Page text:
A new science archive that delivers processed, high quality data from Hyper Suprime-Cam (HSC) has been launched. The archive will accelerate scientific explorations of HSC data and hopefully lead to new discoveries.
HSC has been in operation since 2014 and has addressed many of the unresolved issues in astronomy. A major part of the HSC observing time is used for a Subaru Strategic Program (HSC-SSP), but it is also widely used for 'open-use' programs from the world-wide community. Raw data (Note 1) from these open-use programs is made publicly available 1.5 years after the data are acquired. However, unfortunately the raw data from HSC are so massive that they have not been fully exploited so far. To improve the situation, Subaru Telescope has launched the Hyper Suprime-Cam Legacy Archive (HSCLA), where processed, science-ready HSC data originally taken as part of open-use programs are made available to the world-wide community. The first data release occurred on January 13, 2021 (Figures 1 and 2).
This first release includes open-use data taken in the first year of HSC science operations (2014). The data cover approximately 580 square degrees of the sky, which is equivalent to ~3000 times of the size of the full moon. Detailed measurements such as position, brightness, and color are performed for 150 million objects. The total data volume amounts to 84 TBytes.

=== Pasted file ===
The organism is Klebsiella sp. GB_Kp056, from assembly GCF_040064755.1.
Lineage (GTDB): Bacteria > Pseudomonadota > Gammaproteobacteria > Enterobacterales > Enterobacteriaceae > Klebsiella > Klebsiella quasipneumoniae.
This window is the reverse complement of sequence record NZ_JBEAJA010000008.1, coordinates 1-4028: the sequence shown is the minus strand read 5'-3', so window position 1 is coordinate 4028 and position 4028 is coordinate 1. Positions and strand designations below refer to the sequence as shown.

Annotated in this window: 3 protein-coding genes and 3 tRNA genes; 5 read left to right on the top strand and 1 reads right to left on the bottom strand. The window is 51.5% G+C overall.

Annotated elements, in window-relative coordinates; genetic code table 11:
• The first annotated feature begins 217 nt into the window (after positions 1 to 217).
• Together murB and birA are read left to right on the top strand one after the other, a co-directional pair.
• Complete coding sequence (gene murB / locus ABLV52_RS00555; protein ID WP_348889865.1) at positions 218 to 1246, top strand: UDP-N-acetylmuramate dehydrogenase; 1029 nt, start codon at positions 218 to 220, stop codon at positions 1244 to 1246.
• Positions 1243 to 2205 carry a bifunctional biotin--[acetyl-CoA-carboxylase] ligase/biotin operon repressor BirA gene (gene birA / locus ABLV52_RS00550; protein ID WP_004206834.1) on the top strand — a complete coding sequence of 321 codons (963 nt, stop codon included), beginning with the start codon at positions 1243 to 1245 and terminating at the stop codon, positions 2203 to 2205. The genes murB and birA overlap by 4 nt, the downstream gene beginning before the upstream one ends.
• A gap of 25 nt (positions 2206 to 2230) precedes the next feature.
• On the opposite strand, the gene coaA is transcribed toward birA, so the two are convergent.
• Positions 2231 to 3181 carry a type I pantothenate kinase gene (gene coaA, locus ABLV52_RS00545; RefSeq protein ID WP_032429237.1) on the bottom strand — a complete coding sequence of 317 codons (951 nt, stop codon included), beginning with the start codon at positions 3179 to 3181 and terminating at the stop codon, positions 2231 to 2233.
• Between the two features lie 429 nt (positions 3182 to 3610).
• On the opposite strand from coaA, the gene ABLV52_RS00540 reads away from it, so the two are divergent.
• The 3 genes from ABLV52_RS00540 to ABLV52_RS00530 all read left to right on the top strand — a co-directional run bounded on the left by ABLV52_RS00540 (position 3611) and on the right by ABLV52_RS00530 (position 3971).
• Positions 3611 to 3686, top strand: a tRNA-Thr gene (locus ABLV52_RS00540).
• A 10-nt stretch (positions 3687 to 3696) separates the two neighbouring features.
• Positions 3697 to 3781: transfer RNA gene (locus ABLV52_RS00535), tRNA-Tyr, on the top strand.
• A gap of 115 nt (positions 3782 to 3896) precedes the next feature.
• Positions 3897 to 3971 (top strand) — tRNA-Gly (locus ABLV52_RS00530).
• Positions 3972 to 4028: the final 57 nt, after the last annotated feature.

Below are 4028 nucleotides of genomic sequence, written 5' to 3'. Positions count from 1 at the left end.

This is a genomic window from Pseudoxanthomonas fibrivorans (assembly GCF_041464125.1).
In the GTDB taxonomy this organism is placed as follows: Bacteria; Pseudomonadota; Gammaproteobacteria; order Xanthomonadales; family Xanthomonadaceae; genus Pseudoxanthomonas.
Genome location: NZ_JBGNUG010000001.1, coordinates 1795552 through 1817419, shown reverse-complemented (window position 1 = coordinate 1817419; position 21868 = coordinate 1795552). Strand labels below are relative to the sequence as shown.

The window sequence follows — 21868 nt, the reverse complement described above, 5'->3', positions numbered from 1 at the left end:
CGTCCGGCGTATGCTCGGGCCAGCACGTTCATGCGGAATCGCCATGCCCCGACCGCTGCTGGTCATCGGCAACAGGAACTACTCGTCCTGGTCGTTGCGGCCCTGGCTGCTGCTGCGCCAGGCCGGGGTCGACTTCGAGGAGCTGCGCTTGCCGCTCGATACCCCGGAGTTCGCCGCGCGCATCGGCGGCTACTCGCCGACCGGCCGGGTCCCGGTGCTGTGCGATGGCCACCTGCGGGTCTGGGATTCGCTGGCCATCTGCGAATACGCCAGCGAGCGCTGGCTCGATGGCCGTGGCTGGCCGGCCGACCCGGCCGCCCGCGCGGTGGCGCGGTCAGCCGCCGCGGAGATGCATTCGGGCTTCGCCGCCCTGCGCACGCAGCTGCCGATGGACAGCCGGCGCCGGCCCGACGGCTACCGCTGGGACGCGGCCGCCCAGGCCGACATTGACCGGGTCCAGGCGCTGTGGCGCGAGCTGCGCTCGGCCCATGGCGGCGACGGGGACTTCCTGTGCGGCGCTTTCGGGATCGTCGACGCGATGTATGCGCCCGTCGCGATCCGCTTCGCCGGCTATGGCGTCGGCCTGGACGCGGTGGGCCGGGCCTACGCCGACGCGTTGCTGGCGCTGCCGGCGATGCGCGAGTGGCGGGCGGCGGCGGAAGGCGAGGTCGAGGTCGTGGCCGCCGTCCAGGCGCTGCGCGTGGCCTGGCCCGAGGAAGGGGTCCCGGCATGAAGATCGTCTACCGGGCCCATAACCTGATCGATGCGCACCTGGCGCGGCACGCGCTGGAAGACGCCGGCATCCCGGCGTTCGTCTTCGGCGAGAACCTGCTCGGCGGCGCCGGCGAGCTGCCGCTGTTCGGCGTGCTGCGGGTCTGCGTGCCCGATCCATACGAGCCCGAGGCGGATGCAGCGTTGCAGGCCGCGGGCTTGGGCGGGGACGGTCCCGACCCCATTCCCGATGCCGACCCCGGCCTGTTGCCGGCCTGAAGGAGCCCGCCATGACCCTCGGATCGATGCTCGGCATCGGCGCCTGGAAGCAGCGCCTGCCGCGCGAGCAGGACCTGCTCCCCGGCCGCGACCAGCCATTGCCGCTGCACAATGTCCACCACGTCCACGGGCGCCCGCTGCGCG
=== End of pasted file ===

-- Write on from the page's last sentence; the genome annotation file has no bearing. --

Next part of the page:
In order to deal with such a massive data set without hassle, HSCLA offers a variety of online data analysis tools. With these tools, anyone can thoroughly investigate the images and catalogs. HSCLA is an open archive, accessible to researchers anywhere in the world, and Subaru Telescope hopes that the HSC data contained in it will be used to its full scientific potential.
Subaru Telescope plans to process more data from the open-use programs and make HSCLA a more attractive science archive. The current release only includes data from 2014. It has already been 6 years since HSC science operations started, and an enormous amount of HSC data has been collected thus far. As of yet unknown objects may still be hidden in these data and the goal of HSCLA is to lead researchers to new discoveries.
The paper about the first HSCLA data release can be found here.
Note 1: 'Raw data' from observations include instrumental signatures such as varying detector sensitivities and also include non-astrophysical signals such as photons from the Earth's atmosphere. In order to carry out scientific analyses of the data, these non-astrophysical effects have to be removed.